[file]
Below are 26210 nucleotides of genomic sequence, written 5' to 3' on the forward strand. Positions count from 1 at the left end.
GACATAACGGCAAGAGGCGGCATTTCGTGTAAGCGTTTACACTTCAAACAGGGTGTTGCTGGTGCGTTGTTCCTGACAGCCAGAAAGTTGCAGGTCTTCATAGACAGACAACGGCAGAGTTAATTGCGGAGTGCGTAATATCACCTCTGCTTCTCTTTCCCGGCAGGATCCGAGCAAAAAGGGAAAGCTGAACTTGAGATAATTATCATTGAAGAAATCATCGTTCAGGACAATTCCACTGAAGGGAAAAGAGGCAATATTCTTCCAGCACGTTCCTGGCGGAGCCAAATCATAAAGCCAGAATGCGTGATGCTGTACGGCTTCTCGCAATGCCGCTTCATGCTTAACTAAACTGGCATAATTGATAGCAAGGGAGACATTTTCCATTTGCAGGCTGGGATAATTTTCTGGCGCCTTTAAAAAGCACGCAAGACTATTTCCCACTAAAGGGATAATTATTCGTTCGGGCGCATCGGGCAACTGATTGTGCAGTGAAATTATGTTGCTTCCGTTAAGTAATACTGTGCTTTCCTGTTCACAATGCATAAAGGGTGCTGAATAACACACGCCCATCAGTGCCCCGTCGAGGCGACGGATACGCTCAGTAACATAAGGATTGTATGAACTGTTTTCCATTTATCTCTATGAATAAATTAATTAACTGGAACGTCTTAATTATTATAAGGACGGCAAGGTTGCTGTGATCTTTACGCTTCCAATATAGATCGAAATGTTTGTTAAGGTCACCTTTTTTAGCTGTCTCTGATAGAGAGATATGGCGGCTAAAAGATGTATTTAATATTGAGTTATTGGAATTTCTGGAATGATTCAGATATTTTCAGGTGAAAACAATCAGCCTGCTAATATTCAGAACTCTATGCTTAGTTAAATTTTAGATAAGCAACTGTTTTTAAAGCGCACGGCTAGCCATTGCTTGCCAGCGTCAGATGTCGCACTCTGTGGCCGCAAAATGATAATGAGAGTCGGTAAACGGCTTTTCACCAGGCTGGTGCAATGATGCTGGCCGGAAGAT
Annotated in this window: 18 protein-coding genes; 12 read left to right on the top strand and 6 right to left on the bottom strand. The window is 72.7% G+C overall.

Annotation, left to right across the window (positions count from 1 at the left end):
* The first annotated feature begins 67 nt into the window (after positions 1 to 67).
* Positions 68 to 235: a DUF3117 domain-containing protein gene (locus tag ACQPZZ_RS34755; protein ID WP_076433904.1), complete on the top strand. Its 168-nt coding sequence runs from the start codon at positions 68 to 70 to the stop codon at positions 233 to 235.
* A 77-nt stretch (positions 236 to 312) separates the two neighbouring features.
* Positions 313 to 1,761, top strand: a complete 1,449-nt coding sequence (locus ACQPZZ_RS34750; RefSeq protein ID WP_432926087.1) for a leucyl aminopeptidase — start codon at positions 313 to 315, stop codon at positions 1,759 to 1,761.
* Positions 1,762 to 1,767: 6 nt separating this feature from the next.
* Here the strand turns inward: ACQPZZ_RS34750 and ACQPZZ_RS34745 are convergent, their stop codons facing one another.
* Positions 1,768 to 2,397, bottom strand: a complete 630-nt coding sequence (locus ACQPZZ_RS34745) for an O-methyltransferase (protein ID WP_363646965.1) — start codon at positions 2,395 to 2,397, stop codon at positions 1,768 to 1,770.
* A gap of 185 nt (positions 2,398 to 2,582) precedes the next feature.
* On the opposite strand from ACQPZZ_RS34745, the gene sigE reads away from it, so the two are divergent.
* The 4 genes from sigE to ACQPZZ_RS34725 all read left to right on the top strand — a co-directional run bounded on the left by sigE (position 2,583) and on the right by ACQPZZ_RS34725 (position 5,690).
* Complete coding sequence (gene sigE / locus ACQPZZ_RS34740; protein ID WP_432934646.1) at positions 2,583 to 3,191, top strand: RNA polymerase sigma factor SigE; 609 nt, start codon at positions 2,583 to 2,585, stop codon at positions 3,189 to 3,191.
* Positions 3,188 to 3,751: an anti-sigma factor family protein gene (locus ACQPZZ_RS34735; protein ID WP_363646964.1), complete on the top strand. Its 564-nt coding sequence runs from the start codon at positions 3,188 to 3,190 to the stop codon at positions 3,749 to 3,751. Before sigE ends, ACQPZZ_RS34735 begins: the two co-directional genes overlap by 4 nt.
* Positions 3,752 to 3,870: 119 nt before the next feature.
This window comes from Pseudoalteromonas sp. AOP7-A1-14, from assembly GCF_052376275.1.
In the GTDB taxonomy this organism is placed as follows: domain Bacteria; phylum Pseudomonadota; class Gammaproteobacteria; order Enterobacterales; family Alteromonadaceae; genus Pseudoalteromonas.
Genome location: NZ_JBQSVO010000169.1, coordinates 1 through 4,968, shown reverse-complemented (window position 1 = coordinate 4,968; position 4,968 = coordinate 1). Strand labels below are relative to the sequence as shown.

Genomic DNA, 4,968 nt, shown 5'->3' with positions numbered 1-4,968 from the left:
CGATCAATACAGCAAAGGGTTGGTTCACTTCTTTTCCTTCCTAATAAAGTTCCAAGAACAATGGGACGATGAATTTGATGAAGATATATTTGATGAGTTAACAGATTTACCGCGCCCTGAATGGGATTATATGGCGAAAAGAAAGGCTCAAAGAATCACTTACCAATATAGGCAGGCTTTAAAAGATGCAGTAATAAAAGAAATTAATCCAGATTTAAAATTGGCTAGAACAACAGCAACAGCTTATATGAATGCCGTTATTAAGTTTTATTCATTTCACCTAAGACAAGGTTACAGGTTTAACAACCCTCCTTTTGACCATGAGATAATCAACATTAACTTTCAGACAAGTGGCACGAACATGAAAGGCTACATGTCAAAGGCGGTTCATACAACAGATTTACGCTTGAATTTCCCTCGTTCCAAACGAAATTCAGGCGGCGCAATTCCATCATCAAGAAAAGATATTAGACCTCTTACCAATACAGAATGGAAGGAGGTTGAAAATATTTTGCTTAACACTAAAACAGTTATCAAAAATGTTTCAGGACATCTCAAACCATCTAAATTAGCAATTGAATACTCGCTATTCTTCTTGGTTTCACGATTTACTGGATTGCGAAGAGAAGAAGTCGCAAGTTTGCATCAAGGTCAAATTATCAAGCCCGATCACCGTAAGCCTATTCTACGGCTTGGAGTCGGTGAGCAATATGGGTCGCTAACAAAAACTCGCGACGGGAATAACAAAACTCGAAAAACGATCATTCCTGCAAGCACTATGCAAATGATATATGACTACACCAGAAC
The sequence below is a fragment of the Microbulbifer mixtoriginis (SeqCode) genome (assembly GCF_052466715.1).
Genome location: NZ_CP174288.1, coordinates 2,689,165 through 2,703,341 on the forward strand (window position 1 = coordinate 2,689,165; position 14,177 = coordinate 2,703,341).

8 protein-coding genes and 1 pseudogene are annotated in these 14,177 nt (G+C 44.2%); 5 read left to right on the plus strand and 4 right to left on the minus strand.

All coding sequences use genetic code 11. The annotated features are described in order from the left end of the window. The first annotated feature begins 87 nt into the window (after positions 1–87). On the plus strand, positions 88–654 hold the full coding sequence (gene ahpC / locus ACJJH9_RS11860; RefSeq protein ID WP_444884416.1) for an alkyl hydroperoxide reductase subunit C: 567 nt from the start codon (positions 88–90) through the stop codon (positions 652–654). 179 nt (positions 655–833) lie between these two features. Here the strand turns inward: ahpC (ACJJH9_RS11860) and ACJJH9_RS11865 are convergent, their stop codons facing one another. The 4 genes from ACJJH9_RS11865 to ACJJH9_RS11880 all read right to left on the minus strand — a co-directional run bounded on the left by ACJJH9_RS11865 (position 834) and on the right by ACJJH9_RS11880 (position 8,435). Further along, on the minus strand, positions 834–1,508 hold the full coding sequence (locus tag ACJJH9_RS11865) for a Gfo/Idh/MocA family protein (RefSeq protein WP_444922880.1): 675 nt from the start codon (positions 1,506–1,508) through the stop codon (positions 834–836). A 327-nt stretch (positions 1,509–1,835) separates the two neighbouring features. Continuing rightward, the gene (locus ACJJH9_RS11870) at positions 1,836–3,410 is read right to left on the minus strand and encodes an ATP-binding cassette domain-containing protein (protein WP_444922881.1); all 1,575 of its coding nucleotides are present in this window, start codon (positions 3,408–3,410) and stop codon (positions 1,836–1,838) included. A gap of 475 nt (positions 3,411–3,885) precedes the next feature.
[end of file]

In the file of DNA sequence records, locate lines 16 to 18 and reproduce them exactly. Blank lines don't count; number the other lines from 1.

* Positions 3,188 to 3,751: an anti-sigma factor family protein gene (locus ACQPZZ_RS34735; protein ID WP_363646964.1), complete on the top strand. Its 564-nt coding sequence runs from the start codon at positions 3,188 to 3,190 to the stop codon at positions 3,749 to 3,751. Before sigE ends, ACQPZZ_RS34735 begins: the two co-directional genes overlap by 4 nt.
* Positions 3,752 to 3,870: 119 nt before the next feature.
This window comes from Pseudoalteromonas sp. AOP7-A1-14, from assembly GCF_052376275.1.